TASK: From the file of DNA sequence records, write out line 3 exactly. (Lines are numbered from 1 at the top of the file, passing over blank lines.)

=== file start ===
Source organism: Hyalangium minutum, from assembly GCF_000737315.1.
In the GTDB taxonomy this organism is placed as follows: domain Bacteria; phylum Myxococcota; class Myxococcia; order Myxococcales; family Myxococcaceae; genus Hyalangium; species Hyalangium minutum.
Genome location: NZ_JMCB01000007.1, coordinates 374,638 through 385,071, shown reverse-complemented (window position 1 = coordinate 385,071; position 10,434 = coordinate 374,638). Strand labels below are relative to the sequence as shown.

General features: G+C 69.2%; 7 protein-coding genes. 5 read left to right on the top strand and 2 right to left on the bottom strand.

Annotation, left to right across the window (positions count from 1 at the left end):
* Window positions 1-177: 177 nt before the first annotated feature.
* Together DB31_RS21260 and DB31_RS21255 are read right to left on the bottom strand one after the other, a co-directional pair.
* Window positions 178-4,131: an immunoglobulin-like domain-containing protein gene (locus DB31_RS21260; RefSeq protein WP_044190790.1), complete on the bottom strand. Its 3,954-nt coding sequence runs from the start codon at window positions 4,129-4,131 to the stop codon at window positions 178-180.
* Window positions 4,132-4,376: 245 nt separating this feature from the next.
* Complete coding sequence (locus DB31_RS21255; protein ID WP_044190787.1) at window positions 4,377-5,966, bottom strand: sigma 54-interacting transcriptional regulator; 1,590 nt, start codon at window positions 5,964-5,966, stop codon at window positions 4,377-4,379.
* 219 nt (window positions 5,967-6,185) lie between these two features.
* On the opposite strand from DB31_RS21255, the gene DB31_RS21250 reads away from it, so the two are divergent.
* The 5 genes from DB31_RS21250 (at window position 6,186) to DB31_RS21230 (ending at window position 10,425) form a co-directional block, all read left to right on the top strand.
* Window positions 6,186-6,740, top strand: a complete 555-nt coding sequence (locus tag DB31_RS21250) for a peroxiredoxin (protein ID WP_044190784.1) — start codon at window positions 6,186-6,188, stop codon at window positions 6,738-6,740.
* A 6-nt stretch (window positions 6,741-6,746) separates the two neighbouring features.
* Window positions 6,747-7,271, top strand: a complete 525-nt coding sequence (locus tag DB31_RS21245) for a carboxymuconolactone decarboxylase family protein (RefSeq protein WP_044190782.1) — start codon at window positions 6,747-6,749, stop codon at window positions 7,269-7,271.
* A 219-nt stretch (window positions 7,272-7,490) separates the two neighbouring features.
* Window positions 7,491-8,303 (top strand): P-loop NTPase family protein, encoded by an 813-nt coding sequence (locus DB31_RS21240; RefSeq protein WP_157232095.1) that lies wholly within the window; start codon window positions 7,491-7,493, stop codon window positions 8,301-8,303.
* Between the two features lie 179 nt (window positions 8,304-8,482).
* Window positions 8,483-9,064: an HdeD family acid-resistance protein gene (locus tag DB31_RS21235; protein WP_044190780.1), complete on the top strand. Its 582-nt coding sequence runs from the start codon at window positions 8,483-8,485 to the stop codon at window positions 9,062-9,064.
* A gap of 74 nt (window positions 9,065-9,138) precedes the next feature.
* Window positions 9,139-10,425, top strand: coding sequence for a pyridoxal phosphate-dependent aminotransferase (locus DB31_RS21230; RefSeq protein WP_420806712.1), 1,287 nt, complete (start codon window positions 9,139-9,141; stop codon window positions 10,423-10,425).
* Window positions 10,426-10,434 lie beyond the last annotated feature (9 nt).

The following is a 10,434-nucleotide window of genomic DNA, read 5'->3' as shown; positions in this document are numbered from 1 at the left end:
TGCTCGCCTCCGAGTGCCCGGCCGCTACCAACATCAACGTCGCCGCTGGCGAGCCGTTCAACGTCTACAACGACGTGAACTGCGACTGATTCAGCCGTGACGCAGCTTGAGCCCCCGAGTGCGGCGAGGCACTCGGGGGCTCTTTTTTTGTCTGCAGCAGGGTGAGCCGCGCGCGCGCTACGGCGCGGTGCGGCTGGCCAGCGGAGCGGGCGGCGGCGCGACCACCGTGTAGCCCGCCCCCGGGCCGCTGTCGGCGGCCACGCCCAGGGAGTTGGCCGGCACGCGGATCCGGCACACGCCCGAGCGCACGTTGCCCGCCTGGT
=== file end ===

Genome location: NZ_JMCB01000007.1, coordinates 374,638 through 385,071, shown reverse-complemented (window position 1 = coordinate 385,071; position 10,434 = coordinate 374,638). Strand labels below are relative to the sequence as shown.